Liquidambar styraciflua, the "Sweet Gum", grows on a boundary lawn set back from the path; it has lobed leaves similar to those of an Acer but can be distinguished by the alternate rather than opposite arrangement on the shoot.
Another “Sweet Gum”, Liquidamber styraciflua ‘Worplesdon’ grows on Thompson’s Lawn. It is pyramidal in shape; unlike most this cultivar often bears fruit in Britain. Both these trees are transformed into a kaleidoscope of colour with leaves ranging from pale yellow to dark crimson hues.
The native “Spindle Bush”, Euonymus europaeus, can be seen growing at the top of Thompson’s Lawn in the shelter belt area; its mid-green leaves redden in the autumn as its red fruits open to reveal orange seed. Euonymus alatus also grows on the southern boundary of the Thompson’s Pond area and is one of the finest deciduous shrubs for autumn colour, with leaves turning a rich rosy scarlet before falling.
Last but not least seek out Stewartia monodelpha, standing below Thompson’s Pond; its leaves bear rich autumn tints.
Callicarpa bodinieri ‘Profusion’ bears dense clusters of violet fruit. A group of these shrubs may be seen on the banks of the small stream flowing from the Still Pond. A common streamside plant within the garden is Osmunda regalis, the “Royal Fern.” At this time of year the fronds turn an attractive golden yellow colour before dying back in the winter months.
Acers throughout the garden show autumn tints and bear ‘propeller driven’ seeds. The red foliage of the large Acer palmatum, above the Still Pond, reflects in its dark waters. Hamamelis mollis, the”Chinese Witch Hazel”, near the gate from Broomfield Hill, turns a rich butter yellow.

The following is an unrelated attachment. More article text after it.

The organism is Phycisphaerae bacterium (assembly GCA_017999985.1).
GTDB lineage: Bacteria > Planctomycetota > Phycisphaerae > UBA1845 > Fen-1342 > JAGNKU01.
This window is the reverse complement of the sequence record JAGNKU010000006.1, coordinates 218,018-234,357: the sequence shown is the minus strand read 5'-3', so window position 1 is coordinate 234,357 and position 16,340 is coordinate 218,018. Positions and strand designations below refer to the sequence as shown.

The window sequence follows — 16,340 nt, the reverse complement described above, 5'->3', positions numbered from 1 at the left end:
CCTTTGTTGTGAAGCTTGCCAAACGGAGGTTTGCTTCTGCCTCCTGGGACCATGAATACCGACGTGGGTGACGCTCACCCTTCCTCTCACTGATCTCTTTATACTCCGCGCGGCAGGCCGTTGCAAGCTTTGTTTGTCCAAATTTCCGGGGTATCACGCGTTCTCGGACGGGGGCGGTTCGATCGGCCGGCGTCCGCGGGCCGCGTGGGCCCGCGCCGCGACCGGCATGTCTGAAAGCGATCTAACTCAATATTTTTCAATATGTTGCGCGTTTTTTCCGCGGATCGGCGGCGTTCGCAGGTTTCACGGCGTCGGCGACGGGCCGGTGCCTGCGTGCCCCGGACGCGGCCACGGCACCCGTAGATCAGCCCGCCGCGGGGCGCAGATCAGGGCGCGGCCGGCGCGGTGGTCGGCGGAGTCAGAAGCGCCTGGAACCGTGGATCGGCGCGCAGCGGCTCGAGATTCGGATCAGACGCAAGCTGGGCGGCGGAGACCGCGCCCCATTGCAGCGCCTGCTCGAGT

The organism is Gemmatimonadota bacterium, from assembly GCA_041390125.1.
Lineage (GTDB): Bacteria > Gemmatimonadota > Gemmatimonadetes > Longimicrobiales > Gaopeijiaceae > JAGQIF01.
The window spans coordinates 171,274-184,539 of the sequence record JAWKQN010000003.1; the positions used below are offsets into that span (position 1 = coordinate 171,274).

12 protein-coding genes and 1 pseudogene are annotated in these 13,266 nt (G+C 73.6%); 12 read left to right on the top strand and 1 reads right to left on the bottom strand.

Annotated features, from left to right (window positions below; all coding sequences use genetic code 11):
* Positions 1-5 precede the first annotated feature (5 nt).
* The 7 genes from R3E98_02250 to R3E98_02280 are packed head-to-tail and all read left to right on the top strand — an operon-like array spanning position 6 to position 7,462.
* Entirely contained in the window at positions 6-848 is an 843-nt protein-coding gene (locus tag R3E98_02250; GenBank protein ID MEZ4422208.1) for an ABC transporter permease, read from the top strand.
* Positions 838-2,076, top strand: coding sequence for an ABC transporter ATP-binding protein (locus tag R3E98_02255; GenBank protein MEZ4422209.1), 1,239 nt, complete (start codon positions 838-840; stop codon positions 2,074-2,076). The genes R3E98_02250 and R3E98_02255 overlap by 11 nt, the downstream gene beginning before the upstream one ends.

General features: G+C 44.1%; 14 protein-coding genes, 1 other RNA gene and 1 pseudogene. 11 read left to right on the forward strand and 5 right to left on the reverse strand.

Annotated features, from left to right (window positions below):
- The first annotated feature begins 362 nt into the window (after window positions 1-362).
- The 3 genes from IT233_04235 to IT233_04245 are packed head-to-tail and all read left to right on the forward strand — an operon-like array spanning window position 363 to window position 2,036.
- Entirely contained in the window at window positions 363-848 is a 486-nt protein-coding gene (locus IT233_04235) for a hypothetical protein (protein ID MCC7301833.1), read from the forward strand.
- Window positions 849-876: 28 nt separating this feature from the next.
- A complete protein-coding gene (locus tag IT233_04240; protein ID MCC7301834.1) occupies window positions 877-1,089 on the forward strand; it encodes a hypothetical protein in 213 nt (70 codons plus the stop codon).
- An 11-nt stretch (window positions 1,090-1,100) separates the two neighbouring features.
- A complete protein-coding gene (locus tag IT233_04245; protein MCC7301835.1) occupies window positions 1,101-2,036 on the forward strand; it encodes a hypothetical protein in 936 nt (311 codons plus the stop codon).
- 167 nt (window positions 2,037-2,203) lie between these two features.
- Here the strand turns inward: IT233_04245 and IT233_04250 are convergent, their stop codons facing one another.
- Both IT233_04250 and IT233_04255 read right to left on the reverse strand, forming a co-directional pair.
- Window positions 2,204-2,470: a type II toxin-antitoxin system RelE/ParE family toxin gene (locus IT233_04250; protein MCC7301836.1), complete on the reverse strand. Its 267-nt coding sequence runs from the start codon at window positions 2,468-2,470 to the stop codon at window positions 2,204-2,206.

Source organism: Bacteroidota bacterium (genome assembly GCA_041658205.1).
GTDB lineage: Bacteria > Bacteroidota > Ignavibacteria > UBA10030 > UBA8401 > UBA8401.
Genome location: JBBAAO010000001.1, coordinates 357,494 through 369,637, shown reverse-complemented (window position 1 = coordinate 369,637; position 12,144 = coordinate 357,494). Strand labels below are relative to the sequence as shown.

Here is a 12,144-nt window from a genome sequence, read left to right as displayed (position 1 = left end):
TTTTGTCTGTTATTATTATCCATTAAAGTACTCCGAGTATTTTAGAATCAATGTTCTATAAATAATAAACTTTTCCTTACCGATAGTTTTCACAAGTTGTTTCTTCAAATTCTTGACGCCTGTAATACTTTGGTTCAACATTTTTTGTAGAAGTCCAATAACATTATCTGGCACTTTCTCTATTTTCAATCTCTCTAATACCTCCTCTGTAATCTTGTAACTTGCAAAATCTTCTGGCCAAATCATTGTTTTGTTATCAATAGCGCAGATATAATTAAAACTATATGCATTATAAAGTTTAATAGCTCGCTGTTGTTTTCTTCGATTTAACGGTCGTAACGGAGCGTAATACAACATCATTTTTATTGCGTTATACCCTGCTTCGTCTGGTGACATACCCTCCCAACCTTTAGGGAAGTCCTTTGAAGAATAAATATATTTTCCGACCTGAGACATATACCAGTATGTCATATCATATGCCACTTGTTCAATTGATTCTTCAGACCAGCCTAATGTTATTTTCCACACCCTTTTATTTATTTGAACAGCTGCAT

Look out for Acer rubrum ‘October Glory’ which has spectacular foliage in autumn with long lasting colours of rich metallic-red and orange. It can be found growing in a number of places within the garden, including the glade behind the toilet block just off Camellia Walk. The large rounded leaves of Vitus cognetiae, the climbing vine, show stunning crimson and scarlet autumn tints; it can be found scrambling up an oak tree near a bench on the Main Stream. In Wilson’s Glade Viburnum betulifolium grows alongside the main path at this time of year its long swaying branches are laden with red-currant like fruits.
The three clumps of tall grass bearing elegant silky flower plumes and showing reddish brown are those of Miscanthus sinensis Malepartus. A form of “Sacred Bamboo”, Nandina domestica ‘Firepower’, grows within the Island bed and the marginal bed adjacent to the pontoon decking. This compact shrub has yellow-green foliage in summer which turns orange-red in the autumn and winter months.
Nyssa sinensis is planted in the main Bog Garden bed and also by the stream. Look out for its narrow pointed leaves that are purplish when young and then mature to a brilliant scarlet in the autumn months. The gardeners protect Gunnera manicata from hard winter frosts by cutting and laying the giant rhubarb like leaves over the crown of plants. As autumn moves into winter and the leaves rot a layer of bracken fronds harvested from the Park will be added to the leaves to further protect these plants.
Isabella Plantation Garden Walks 2014
You are invited to join the gardeners for guided walks throughout the year. Walks will take place on:
October: Friday 31st, Sunday 19th
November: Friday 7th and 28th, Sunday 9th
Walks last about one-and-a-half hours and are free of charge. Meet inside the Garden by the gate from Broomfield Hill car park at 11am.